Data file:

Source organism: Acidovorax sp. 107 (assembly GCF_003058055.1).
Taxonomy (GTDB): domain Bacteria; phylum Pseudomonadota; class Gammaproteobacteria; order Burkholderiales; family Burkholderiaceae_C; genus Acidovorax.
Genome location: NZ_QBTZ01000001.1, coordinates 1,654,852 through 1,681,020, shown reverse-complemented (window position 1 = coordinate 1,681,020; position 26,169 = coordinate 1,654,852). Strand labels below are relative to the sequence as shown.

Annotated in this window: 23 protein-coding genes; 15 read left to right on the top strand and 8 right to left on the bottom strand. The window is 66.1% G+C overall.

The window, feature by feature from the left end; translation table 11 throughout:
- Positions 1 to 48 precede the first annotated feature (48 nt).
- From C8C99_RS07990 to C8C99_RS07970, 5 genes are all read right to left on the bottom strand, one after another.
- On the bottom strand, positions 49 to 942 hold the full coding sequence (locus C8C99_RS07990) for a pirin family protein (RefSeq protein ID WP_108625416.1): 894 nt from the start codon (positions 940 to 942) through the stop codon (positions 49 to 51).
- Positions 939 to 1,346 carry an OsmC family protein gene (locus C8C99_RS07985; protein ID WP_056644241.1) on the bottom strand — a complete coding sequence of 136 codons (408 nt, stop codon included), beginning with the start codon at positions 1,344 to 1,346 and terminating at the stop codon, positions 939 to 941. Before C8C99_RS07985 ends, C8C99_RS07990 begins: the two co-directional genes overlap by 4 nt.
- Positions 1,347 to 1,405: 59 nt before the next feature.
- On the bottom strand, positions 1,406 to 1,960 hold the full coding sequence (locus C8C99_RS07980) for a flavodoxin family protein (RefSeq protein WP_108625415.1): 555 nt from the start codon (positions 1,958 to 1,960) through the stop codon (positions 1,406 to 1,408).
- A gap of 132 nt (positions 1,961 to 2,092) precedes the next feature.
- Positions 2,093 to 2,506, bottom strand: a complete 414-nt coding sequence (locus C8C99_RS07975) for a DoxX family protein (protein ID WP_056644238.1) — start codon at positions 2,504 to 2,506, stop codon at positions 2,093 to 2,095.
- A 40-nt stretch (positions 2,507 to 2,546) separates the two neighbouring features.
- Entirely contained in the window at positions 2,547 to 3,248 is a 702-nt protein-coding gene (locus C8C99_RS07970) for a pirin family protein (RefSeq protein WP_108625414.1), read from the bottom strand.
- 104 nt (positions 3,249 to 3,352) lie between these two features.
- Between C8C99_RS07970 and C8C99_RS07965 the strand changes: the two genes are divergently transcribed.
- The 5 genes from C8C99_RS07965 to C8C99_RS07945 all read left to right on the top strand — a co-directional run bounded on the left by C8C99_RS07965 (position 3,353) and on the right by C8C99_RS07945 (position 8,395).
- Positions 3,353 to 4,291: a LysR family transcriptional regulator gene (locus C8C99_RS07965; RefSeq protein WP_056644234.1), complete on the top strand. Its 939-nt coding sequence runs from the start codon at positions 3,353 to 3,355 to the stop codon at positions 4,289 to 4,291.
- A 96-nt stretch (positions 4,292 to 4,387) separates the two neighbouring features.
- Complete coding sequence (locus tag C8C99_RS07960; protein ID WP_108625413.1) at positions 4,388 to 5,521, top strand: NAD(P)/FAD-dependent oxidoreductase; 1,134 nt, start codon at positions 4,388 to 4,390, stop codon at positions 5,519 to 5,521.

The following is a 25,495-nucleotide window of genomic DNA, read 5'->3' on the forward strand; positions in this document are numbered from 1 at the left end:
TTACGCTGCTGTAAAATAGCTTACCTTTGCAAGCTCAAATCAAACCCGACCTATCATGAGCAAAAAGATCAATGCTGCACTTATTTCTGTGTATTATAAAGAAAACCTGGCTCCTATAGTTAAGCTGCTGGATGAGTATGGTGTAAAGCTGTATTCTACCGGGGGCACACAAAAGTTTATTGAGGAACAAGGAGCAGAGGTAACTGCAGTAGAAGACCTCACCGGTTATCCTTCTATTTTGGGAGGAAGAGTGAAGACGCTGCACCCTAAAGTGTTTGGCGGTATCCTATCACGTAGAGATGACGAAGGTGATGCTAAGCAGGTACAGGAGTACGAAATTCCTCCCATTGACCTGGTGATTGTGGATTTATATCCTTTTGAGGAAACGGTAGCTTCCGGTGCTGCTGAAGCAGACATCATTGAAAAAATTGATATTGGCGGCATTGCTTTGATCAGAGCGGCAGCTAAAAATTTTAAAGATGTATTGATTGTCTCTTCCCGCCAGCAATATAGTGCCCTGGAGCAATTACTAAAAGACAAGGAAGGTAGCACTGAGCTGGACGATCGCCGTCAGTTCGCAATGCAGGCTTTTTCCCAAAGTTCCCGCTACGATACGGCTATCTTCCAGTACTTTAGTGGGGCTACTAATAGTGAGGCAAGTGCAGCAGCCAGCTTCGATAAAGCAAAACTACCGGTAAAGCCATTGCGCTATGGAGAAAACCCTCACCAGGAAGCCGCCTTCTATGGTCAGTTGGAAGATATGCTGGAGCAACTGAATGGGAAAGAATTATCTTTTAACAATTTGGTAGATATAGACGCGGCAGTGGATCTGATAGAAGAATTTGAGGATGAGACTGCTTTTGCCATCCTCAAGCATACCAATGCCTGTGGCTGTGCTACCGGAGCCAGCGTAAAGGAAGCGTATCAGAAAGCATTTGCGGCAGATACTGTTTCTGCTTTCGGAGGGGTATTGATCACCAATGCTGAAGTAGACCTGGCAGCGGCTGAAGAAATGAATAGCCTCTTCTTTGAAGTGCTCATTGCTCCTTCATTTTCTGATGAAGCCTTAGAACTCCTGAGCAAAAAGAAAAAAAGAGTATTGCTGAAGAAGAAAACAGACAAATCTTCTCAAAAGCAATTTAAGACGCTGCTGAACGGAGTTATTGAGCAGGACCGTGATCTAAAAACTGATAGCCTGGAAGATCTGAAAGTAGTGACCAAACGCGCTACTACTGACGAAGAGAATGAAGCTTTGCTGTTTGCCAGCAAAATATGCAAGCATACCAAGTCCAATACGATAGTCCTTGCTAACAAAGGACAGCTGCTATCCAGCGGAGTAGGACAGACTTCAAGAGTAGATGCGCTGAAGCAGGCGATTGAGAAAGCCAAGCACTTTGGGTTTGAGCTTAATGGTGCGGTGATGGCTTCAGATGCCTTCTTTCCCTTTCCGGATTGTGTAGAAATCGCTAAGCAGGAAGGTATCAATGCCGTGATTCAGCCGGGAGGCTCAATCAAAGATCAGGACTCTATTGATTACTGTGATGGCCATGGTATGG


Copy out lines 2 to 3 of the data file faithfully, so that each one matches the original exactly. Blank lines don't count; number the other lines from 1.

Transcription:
Taxonomy (GTDB): domain Bacteria; phylum Pseudomonadota; class Gammaproteobacteria; order Burkholderiales; family Burkholderiaceae_C; genus Acidovorax.
Genome location: NZ_QBTZ01000001.1, coordinates 1,654,852 through 1,681,020, shown reverse-complemented (window position 1 = coordinate 1,681,020; position 26,169 = coordinate 1,654,852). Strand labels below are relative to the sequence as shown.